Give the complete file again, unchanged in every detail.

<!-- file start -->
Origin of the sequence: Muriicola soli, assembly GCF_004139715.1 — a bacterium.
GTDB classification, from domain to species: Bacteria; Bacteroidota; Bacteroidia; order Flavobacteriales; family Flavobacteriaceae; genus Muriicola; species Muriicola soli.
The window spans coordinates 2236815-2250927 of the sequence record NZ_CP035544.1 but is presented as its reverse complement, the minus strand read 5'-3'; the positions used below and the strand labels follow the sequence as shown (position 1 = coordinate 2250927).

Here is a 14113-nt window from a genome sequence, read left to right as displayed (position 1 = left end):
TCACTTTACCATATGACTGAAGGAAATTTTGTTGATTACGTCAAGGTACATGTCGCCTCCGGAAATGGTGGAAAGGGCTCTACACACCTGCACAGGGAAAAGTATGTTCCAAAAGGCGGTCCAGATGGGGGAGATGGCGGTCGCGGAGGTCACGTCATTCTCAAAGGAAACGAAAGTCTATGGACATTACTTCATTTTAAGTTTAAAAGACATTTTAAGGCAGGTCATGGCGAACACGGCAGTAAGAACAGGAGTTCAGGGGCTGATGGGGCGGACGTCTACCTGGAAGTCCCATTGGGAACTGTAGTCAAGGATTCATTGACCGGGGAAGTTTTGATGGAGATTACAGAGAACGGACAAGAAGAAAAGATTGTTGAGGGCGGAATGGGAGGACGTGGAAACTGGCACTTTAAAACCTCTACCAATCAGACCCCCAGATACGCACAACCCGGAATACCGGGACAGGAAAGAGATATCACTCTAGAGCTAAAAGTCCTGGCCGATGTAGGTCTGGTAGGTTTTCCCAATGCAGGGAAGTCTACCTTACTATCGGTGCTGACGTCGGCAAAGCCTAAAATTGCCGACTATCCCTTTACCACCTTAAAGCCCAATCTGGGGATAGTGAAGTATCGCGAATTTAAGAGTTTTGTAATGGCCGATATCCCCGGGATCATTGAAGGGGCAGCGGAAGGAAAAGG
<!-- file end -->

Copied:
Origin of the sequence: Muriicola soli, assembly GCF_004139715.1 — a bacterium.
GTDB classification, from domain to species: Bacteria; Bacteroidota; Bacteroidia; order Flavobacteriales; family Flavobacteriaceae; genus Muriicola; species Muriicola soli.
The window spans coordinates 2236815-2250927 of the sequence record NZ_CP035544.1 but is presented as its reverse complement, the minus strand read 5'-3'; the positions used below and the strand labels follow the sequence as shown (position 1 = coordinate 2250927).

Here is a 14113-nt window from a genome sequence, read left to right as displayed (position 1 = left end):
TCACTTTACCATATGACTGAAGGAAATTTTGTTGATTACGTCAAGGTACATGTCGCCTCCGGAAATGGTGGAAAGGGCTCTACACACCTGCACAGGGAAAAGTATGTTCCAAAAGGCGGTCCAGATGGGGGAGATGGCGGTCGCGGAGGTCACGTCATTCTCAAAGGAAACGAAAGTCTATGGACATTACTTCATTTTAAGTTTAAAAGACATTTTAAGGCAGGTCATGGCGAACACGGCAGTAAGAACAGGAGTTCAGGGGCTGATGGGGCGGACGTCTACCTGGAAGTCCCATTGGGAACTGTAGTCAAGGATTCATTGACCGGGGAAGTTTTGATGGAGATTACAGAGAACGGACAAGAAGAAAAGATTGTTGAGGGCGGAATGGGAGGACGTGGAAACTGGCACTTTAAAACCTCTACCAATCAGACCCCCAGATACGCACAACCCGGAATACCGGGACAGGAAAGAGATATCACTCTAGAGCTAAAAGTCCTGGCCGATGTAGGTCTGGTAGGTTTTCCCAATGCAGGGAAGTCTACCTTACTATCGGTGCTGACGTCGGCAAAGCCTAAAATTGCCGACTATCCCTTTACCACCTTAAAGCCCAATCTGGGGATAGTGAAGTATCGCGAATTTAAGAGTTTTGTAATGGCCGATATCCCCGGGATCATTGAAGGGGCAGCGGAAGGAAAAGG